Some people had a good start to their day this morning; the guard on the train didn't collect any fares. He seemed to be rather busy frantically pacing up and down the carriages, but doing nothing else that I could make out. Of course, I didn't benefit personally because I have a free travel pass anyhow.
I started today by walking up Cave Dale, for the first time this year I think. Access from Castleton is very easy; just head for the Market Place and go slightly up the hill to the left and just look for a cleft in the rocks between two cottages to the right. There's a short path squeezed in between overhanging rock faces...and then, there you are; in front of you is a gate with an information board telling you all about the Limestone Way, which begins, and ends, at Castleton. There's also a sign at the side of the road which indicates Cave Dale.
The early morning sunshine was perfect for seeing Peveril Castle at the top of the rocky crag; this photograph was taken probably no more than a ten minute walk from the shops and tourist facilities of this popular village.
As I climbed and got higher up than the castle, Win Hill and the Great Ridge came into view; again, perfectly illuminated.
When I reached the head of the dale the weather conditions changed dramatically, the grasslands of Old Moor were shrouded in mist.
At the junction of five paths or tracks I turned left and headed towards Bradwell; firstly along a well-maintained track often used by motorised vehicles, then a short section of path across fields, and finally along the road down into Bradwell. I took a short detour to visit the observation platform overlooking the active quarry workings at the Hope Cement Works: being a Sunday there was no activity to observe though.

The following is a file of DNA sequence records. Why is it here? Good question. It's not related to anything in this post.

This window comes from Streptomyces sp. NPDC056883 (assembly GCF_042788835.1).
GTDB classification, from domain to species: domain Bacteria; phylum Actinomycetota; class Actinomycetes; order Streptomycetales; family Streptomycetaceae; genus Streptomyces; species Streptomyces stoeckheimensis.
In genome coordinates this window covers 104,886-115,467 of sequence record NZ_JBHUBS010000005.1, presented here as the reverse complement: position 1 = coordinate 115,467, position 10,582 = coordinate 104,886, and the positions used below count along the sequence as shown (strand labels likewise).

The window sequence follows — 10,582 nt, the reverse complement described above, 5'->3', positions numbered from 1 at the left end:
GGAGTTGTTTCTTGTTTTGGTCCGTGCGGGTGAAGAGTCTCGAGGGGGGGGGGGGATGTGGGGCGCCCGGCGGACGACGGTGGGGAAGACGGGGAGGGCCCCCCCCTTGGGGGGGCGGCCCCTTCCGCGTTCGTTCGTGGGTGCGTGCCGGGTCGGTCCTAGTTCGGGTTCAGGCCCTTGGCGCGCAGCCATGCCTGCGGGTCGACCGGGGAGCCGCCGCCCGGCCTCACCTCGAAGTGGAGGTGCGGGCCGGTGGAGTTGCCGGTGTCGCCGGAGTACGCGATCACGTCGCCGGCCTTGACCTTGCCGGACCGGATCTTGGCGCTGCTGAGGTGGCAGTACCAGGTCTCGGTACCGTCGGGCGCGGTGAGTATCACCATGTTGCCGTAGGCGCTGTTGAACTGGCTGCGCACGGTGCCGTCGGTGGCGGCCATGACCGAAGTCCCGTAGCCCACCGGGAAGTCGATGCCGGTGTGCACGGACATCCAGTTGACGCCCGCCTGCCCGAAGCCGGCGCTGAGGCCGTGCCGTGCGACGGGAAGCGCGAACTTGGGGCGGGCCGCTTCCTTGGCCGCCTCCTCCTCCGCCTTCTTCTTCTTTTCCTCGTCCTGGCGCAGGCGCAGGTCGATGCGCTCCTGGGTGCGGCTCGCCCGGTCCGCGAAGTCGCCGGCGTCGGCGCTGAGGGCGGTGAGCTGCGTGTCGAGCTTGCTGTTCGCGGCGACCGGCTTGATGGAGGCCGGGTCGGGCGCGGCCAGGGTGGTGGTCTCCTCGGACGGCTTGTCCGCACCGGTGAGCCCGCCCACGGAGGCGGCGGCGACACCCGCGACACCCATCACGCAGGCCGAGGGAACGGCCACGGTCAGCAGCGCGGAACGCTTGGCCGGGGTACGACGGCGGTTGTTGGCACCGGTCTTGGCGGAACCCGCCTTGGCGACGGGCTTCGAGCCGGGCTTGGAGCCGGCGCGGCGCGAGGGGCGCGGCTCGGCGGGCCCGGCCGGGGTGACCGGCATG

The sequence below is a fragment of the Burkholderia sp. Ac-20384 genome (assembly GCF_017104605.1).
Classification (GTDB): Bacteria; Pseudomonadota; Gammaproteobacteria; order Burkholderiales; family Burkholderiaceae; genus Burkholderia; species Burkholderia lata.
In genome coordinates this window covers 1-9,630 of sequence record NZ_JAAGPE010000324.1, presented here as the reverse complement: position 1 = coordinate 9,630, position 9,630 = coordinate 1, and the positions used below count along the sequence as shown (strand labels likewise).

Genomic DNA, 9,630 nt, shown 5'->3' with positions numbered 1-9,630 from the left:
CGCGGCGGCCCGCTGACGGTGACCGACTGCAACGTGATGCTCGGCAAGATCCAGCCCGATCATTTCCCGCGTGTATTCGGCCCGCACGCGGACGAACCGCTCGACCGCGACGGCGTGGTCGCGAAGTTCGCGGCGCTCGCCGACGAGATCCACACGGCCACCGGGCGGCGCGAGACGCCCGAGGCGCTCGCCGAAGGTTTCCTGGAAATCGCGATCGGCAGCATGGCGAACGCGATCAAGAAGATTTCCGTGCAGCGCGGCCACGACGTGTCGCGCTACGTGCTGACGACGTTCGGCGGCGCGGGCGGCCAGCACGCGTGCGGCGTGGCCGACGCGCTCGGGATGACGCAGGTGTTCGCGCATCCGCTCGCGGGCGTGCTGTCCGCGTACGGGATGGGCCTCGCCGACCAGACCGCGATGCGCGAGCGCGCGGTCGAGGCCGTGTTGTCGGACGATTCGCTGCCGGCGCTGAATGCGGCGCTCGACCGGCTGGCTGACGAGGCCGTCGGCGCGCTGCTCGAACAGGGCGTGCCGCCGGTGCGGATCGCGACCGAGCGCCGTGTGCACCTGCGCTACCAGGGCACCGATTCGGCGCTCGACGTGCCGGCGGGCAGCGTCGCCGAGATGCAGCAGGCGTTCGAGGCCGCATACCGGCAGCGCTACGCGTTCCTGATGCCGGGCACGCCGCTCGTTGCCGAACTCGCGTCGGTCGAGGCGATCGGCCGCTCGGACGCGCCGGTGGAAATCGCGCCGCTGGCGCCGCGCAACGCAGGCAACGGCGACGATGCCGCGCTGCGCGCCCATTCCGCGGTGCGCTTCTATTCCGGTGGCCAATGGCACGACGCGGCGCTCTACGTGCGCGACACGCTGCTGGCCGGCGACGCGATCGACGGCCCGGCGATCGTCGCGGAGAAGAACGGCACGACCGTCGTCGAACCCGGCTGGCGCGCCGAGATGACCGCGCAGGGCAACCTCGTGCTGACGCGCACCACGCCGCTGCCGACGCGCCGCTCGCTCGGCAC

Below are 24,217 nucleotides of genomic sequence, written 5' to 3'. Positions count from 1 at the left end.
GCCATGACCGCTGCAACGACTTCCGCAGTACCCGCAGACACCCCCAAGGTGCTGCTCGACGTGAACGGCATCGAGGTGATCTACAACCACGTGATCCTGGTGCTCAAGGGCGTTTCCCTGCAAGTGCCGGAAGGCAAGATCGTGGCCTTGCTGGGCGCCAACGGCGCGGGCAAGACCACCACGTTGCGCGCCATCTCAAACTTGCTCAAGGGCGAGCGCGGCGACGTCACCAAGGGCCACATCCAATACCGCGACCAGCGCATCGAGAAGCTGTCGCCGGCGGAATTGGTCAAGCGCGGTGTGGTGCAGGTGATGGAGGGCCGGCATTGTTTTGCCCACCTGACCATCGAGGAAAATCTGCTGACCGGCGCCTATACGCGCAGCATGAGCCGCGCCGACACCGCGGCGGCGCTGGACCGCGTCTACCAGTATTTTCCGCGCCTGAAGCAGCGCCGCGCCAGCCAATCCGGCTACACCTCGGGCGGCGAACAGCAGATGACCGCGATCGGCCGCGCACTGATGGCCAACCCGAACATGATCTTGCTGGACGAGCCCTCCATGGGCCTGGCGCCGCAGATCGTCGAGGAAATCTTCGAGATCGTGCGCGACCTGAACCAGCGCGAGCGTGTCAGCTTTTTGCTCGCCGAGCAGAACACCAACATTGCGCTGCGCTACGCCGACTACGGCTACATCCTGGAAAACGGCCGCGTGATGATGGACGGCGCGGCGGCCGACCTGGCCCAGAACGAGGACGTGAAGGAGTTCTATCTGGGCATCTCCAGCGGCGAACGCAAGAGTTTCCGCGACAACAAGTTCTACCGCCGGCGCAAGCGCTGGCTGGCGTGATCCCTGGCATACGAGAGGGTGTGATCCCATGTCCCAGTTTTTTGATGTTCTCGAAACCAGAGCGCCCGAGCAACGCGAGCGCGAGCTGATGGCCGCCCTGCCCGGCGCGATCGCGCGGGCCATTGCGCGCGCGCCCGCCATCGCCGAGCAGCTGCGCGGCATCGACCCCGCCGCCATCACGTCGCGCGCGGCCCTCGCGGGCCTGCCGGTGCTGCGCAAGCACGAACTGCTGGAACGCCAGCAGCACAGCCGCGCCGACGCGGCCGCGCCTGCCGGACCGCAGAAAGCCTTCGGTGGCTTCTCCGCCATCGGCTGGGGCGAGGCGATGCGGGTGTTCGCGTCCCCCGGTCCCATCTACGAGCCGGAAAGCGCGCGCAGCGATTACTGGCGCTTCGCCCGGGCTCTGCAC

After a brief visit to one of the village shops I found the path which goes across the fields to Brough. Although the chimney and the plant buildings of the cement works are always in sight, there are still some lovely views to be had along this section.
At Brough I walked across the site of the Roman Fort (NAVIO or ANAVIO). The footpath goes right across the archaeological site, I don't know if any artefacts have been unearthed but there was a couple kicking over new molehills, possibly hoping to find something.
The last mile or so approaching Hope was absolutely idyllic. The low angle of the sun was casting long, dark shadows in the foreground, in the middle distance deciduous trees were shedding the last of their leaves, and on the horizon Win Hill and the Great Ridge were bathed in sunshine.